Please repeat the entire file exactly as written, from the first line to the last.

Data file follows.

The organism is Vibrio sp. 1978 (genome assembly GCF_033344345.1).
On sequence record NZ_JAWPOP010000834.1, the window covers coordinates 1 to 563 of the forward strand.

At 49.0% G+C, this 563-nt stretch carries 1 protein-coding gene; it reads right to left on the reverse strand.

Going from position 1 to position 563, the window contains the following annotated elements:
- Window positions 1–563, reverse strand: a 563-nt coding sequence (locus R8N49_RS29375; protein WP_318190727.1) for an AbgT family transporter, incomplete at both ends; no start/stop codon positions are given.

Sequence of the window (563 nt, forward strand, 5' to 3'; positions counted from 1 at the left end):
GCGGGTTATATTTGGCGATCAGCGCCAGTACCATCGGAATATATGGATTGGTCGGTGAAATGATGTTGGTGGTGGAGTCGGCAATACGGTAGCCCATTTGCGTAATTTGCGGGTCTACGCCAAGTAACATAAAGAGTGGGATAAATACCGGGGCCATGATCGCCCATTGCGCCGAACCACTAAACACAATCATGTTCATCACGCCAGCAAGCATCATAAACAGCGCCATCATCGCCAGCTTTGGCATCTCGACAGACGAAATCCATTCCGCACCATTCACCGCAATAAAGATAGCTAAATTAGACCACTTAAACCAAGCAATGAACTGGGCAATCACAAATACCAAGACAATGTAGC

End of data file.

The organism is Vibrio sp. 1978 (genome assembly GCF_033344345.1).
On sequence record NZ_JAWPOP010000834.1, the window covers coordinates 1 to 563 of the forward strand.

At 49.0% G+C, this 563-nt stretch carries 1 protein-coding gene; it reads right to left on the reverse strand.

Going from position 1 to position 563, the window contains the following annotated elements:
- Window positions 1–563, reverse strand: a 563-nt coding sequence (locus R8N49_RS29375; protein WP_318190727.1) for an AbgT family transporter, incomplete at both ends; no start/stop codon positions are given.

Sequence of the window (563 nt, forward strand, 5' to 3'; positions counted from 1 at the left end):
GCGGGTTATATTTGGCGATCAGCGCCAGTACCATCGGAATATATGGATTGGTCGGTGAAATGATGTTGGTGGTGGAGTCGGCAATACGGTAGCCCATTTGCGTAATTTGCGGGTCTACGCCAAGTAACATAAAGAGTGGGATAAATACCGGGGCCATGATCGCCCATTGCGCCGAACCACTAAACACAATCATGTTCATCACGCCAGCAAGCATCATAAACAGCGCCATCATCGCCAGCTTTGGCATCTCGACAGACGAAATCCATTCCGCACCATTCACCGCAATAAAGATAGCTAAATTAGACCACTTAAACCAAGCAATGAACTGGGCAATCACAAATACCAAGACAATGTAGC